To fully appreciate how hard it is to win 57 PGA tournaments, as Tiger Woods has done, it helps to understand how difficult it is to win just one. As Exhibit A, I offer you Stuart Appleby. As Exhibit B, allow me to introduce Steve Stricker.
Both golfers are ranked among the top 30 in the world, and both had chances earlier this year to capture major championships. Appleby was the third-round leader at the Masters — and then double-bogeyed the first hole Sunday. (So much for that green jacket.)
Two months later, Stricker went to the 10th tee in the final round of the U.S. Open tied for the lead — and proceeded to shoot a 42 with three doubles on the back.
Yesterday at Congressional, the two of them had an opportunity to win Tiger Woods" inaugural AT&T National — and fell short once again. Appleby, two shots clear of the field at the start, took himself out of contention by playing the first seven holes in a horrific 6 over. Stricker, meanwhile, was up by a stroke through 13 but then bogeyed 14 and 15 to open the door for K.J. Choi. Unlike his hiccupping competition, Choi seized the moment, holing out from a bunker and pulling away to a three-shot victory.
"Stuff like that happens when you're going to win a tournament," Stricker said of Choi's clinching shot, which put the South Korean out of reach at 9 under. "It's kinda destiny."
So it goes for the Steve Strickers and Stuart Applebys of the tour. They're recognizable names, sure, guys who've played in Presidents Cups and banked considerable amounts of money, but — like just about everybody else in their profession — their defeats far outnumber their victories.
Stricker will tell you straight out: "Not since 2001 have I won, and I'm realizing how difficult it is to finish something off. I'm sure the general fan doesn't really understand that. You know, there are a lot of little things that go into it. Like today the greens were difficult to putt. You had to hit it in there really close to get a good chance at [a birdie]. There's always something like that you need to overcome in the course of a round and especially the final round.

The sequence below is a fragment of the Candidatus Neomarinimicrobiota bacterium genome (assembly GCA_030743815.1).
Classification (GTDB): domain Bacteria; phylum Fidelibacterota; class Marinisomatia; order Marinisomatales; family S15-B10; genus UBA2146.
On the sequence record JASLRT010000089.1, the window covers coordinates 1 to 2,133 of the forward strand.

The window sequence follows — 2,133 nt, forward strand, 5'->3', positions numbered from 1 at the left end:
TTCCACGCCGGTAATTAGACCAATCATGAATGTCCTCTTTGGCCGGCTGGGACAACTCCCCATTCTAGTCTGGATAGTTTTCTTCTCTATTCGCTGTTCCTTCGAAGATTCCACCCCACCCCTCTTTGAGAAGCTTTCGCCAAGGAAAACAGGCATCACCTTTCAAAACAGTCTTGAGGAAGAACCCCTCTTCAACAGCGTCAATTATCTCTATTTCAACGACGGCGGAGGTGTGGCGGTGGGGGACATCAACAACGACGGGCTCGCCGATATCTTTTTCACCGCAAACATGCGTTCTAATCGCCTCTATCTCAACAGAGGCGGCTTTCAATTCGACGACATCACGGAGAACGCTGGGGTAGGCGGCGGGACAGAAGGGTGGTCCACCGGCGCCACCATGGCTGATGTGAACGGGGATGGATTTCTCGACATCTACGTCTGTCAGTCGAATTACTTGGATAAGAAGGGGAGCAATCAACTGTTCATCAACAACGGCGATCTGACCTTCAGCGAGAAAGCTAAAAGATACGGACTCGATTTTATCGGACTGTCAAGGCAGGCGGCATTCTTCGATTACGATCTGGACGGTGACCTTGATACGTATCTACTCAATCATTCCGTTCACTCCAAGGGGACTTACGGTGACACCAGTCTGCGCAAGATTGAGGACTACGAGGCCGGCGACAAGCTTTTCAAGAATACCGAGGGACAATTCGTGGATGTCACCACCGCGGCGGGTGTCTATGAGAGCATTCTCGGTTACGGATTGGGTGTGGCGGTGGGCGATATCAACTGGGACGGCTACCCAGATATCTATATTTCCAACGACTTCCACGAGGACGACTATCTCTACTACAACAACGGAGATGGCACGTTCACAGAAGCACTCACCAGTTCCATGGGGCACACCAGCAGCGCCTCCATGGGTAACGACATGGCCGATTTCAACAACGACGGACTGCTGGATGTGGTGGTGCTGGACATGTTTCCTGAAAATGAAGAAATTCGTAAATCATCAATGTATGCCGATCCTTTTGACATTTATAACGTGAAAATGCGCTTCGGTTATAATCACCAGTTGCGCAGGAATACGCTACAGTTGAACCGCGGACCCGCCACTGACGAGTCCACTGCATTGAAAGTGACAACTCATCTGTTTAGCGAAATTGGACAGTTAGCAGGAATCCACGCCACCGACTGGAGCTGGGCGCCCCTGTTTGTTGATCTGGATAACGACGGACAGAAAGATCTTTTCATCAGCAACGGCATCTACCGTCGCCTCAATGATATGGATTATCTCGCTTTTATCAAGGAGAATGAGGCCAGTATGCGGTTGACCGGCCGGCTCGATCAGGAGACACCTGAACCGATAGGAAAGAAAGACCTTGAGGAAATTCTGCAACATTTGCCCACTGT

"It's difficult. You have your nerves to worry about, and you have course conditions to worry about, and just trying to execute, you know, is sometimes the toughest thing to do."
Few sports register anxiety more accurately — or publicly — than golf. A putter is like a cardiograph needle, telling you all you need to know about the inner-workings of a player. And, let's face it, anybody who has ever picked up a club has experienced palpitations at one time or another.
Take yesterday. It wasn't just Appleby and Stricker who felt the heat. Jim Furyk, a former U.S. Open champ, and Mike Weir, who has won a Masters, also were in the mix ... and faded away. Golfers can be solitary souls — it's the nature of the game — but if there's one tie that binds these independent contractors, it's the shared misery, week in and week out, of seeking but not quite finding. (At least, not usually.)
"I know exactly how it feels," Choi empathized after watching Appleby's implosion close-up, "because I've gone through that process, and I've been in that position, too."
To survive in this environment, you need a hide thicker than an armadillo's. An almost hallucinogenic self-confidence helps, too. Try to find somebody like that on eHarmony — sensitive enough to have touch around the greens but steel-willed enough to block out a 42 on the back nine of the U.S. Open.
"So many guys can win [a tournament]," Stricker said. "Brian Bateman was ranked, what, 340th in the world [when he won the Buick Open last week]? I think that's what makes our sport so much fun to watch, just because you never know who might snap up a win."
In recent months, Choi has been a veritable pit bull. Whenever he's had a shot at winning — at Jack Nicklaus' Memorial Tournament and now here — he's Found A Way. Has he, at the age of 37, suddenly become tougher-minded than his foes, or is he merely a golfer on a roll? More information (e.g. titles), obviously, is needed. He has, after all, won a modest six times on the tour, two fewer than Appleby.
Thus ends the first of what hopefully will be many AT&T Nationals, the tournament the Washington sporting public has long deserved. D.C. is back on the golf map in a big way. You couldn't ask for a classier event — a better host, a better field, a better support staff or a better experience for spectators, all 139,389 of them.
Granted, Tiger, the people's choice, had to settle for a tie for sixth at 2 under, but his tournament was an absolute hole-in-one. And with 12 months to prepare for AT&T No. 2 — instead of the 116 days he had this time — the event should be even more marvelous.
This is just the beginning, folks. To borrow a line from Jackie Gleason, once a tournament host himself: How sweet it is!